If you’ve ever tried to turn on a faucet with wet or dirty hands, you’ll know how awkward it is. It’s a particular pain in the kitchen, where struggling with the faucet can interrupt your carefully timed cooking!
Fortunately, new designs are here to help. Say goodbye to the days of trying to turn on faucets with your elbow! Here we check out seven of the best touchless kitchen faucets available today. And our buying guide will help you select the one that will work for you.
If you want a faucet that can be used in either touch-free or conventional modes, this one from Forious could be for you.
There’s a switch on the control box that allows you to move between the two settings. Select “auto” for the touch-free option. The infra-red sensor can detect motion from about four inches away.
You’ll need to install batteries to power the sensor. It takes four standard AA batteries, so they’re not expensive. And they should last for about two years of normal use.
If you want to direct the spray of water, there’s a handy pull-out sprayer. Pull it down, and the water will automatically start to flow. Push it back into place, and it will turn off. The sprayer can rotate through 360 degrees to give you as much flexibility as you need.
There’s also the option to choose between a solid stream of water and a spray. There’s a handily positioned trigger on the back of the sprayer to move between the two modes. The stream is a great option for washing off dried-on dirt, while the spray works well on more delicate surfaces.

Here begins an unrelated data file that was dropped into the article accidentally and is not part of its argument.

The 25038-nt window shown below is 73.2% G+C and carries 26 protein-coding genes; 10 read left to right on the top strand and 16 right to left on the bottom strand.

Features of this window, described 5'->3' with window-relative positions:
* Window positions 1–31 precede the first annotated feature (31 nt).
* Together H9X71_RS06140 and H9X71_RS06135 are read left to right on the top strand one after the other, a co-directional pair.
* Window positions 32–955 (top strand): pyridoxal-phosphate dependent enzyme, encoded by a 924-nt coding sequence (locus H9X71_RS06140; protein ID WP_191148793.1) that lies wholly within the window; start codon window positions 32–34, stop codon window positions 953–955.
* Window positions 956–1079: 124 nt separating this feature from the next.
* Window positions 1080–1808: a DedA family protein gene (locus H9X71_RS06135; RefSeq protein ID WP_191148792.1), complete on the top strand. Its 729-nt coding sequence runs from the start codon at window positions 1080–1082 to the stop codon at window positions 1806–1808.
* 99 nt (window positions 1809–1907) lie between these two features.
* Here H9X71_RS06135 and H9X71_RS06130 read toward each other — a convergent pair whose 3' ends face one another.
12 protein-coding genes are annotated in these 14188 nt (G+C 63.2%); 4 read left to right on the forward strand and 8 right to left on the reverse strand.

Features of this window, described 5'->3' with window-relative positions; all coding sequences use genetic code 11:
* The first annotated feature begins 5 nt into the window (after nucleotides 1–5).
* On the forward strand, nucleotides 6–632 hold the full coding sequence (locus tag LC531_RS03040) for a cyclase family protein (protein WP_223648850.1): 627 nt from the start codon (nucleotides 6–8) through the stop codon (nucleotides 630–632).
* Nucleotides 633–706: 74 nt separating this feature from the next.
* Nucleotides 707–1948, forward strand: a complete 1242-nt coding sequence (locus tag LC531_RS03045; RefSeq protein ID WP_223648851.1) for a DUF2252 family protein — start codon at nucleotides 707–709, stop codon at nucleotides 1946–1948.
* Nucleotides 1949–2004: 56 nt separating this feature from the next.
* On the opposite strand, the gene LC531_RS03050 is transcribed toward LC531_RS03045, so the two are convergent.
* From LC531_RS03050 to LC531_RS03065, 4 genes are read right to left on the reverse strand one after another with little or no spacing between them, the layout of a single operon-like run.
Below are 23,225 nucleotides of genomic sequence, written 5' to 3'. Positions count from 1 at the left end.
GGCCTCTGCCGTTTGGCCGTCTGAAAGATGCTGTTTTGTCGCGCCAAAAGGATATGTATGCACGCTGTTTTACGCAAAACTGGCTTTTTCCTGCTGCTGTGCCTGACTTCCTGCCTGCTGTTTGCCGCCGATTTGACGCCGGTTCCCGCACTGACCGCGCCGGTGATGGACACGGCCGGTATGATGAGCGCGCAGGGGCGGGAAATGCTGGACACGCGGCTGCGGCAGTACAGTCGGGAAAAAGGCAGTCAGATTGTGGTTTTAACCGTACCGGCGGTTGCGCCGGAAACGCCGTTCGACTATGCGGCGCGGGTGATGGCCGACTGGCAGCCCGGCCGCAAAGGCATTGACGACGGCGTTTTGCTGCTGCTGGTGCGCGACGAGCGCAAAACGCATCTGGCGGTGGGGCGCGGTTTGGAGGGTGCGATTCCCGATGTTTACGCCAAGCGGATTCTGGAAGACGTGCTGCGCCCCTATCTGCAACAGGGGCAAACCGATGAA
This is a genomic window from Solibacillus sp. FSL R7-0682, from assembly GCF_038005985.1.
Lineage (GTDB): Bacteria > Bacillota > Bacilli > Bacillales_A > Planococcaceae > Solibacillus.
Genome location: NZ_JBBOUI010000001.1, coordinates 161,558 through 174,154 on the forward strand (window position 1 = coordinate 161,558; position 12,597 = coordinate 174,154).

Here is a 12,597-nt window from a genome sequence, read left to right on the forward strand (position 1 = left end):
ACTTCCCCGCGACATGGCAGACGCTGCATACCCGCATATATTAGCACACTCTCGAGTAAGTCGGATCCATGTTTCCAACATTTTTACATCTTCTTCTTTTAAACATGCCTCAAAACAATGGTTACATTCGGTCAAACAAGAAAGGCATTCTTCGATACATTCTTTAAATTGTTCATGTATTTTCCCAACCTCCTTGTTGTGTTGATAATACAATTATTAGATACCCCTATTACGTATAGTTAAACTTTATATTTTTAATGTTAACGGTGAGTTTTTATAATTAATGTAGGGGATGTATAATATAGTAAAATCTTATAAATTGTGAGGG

There’s an auto shut-off function after about three minutes. So if you’ve forgotten to turn off the water, your bills won’t go through the roof.
The faucet is fairly tall – 16.54 inches. Check that it will fit comfortably beneath any shelves or wall cupboards above your sink.
It’s made of copper, so it’s durable, but there’s only one choice of finish: brushed nickel. It looks smart, though, and can work well in either contemporary or traditional kitchens.
The control box is waterproof and patented, and it doesn’t require a lot of room. The faucet is able to fit in either one or three-hole counters, so it can be used with any basin. Use the matching deck plate if you have a three-hole version, or discard it if not.
Installation is straightforward. And the whole thing comes with a lifetime warranty. We’ve heard positive reviews of Forious’s customer service too.
So are there any downsides? Hardly any. The head of the faucet is a little lighter than others on the market. And the water leaves the faucet at an angle, rather than perpendicular to the wall, which not everyone will like.
Choice of touchless or conventional operation
Easy installation and lifetime warranty
The faucet head is lighter than some others
The water leaves the head at an angle, which may be off-putting to some.